Protection on the way for Great Bear Rainforest 

Land-use decisions easier with consensus

After a intensive international campaign by Greenpeace and the Sierra Club, the provincial government has agreed to protect "significant valleys" within the so-called Great Bear Rainforest on B.C.’s central coast.

"The area referred to as the Great Bear Rainforest is an icon of the unique environmental and cultural values B.C. can share with the world," Premier Ujjal Dosanjh stated in an April 4 press release. "All of the people involved in this decision – First Nations, environmentalists, industry, workers, communities and government – have recognized what’s at stake, and have fulfilled B.C.’s role as environmental leaders on the world stage.

"We are also preparing an enabling agreement to be signed by the province and the 17 central coast First nations participating in the planning process. This agreement will set out a process for their continued participation, as well as a mechanism for further discussion of resource management issues."

While the plan for the Great Bear Rainforest is still in the early stages, the government has accepted a preliminary map agreed upon by the Central Coast land-use table, including the protection of major valleys within the rainforest and other areas, subject to consultation with First nations and "confirmation of boundaries".

Among the protected areas is 96,000 hectare Spirit Bear Protection Area, which environmentalists believe is vital to preserve the unique Kermode bear – a rare white subspecies of black bear. There are 400 left in the wild, mainly concentrated on Princess Royal Island.

The final plan could see almost 1.2 million hectares of land, 28 per cent of the 4.8 million hectares of marine, foreshore and upland area in the Great Bear Rainforest, protected in parks, First Nation’s preserves, and wildlife sanctuaries.

The plan has received praise from environmentalists, First Nations and the forestry companies that have been hardest hit by international boycotts and the perception that B.C. companies are clearcutting the largest intact temperate rainforest remaining in the world.

While the plan doesn’t further First Nation’s land claims in the area, Guujaw, president of the Council of Haida Nation and a spokesman for six First Nations, said it was a step in the right direction. "It involves compromise from all parties, including ourselves and the B.C. government. While compromising can be difficult, the alternative is much less acceptable."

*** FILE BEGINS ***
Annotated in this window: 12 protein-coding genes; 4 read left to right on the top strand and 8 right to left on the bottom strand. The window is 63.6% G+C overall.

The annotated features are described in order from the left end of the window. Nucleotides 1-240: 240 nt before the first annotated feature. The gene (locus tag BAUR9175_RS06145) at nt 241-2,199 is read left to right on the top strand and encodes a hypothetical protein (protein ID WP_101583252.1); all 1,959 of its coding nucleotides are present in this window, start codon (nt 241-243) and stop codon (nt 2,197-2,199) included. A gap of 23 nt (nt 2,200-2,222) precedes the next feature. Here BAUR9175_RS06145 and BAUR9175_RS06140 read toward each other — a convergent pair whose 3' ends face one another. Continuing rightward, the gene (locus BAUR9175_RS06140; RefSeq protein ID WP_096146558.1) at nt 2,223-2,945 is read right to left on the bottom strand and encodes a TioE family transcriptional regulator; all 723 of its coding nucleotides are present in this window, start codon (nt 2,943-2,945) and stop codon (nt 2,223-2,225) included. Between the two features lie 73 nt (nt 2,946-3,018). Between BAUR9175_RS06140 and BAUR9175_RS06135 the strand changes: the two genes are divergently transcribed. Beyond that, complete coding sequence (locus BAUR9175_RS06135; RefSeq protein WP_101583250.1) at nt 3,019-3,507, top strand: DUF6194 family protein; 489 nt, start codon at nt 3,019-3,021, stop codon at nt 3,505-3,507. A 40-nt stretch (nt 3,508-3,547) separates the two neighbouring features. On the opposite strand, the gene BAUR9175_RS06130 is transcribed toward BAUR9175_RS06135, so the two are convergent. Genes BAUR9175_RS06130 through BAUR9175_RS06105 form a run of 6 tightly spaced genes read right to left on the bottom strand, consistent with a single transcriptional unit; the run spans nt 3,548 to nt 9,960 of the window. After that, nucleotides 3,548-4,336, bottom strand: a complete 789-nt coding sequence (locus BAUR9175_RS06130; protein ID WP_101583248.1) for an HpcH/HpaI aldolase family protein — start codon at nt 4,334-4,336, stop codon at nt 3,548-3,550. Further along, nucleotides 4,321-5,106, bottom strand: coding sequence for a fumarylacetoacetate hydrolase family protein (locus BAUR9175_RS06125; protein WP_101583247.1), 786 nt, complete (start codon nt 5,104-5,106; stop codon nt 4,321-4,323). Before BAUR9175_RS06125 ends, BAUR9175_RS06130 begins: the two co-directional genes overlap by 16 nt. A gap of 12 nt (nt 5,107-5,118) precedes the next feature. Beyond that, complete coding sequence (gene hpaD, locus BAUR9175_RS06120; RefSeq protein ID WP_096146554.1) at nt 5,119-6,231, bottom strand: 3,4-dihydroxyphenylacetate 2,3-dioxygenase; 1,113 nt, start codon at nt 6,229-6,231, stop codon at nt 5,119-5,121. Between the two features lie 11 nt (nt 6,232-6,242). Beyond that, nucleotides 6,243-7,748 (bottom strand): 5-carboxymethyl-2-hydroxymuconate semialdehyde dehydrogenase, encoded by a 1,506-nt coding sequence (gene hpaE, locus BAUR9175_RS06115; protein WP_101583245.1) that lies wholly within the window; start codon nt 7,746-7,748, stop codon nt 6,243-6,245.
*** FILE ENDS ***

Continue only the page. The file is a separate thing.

He also said that the ongoing conflicts on the coast were detrimental to everyone’s interests. Of the 4,500 people who live year-round on the central coast, the majority are First Nations.

Environmentalist David Suzuki, whose foundation works with the First Nations involved in the agreement, said "I am proud that the B.C. government has signed this agreement. This could lead to a sustainable, diversified economy for generations to come."

The Sierra Club also approved of the plan. "This is a real turning point for the future of B.C.’s rainforests," said Merran Smith, a senior forest campaigner for the Sierra Club of B.C. "It means that the ancient rainforests that have stood in over 40 coastal valleys for the last thousand years will be standing for the next thousand."

Linda Coady, the vice president of Weyerhaeuser, also welcomed the plan. "International markets want resolve on issues involving critical ecosystems and endangered forests on the B.C. coast. This agreement will help the coastal B.C. forest sector address other market access challenges, including pressures for independent, third-party certification and competition from other forest jurisdictions and wood substitutes."

The Central Coast land-use region ranges from Bute Inlet in the south to the Princess Royal Island in the north, including the coastal nearshore waters, and much of Tweedsmuir Park to the east.

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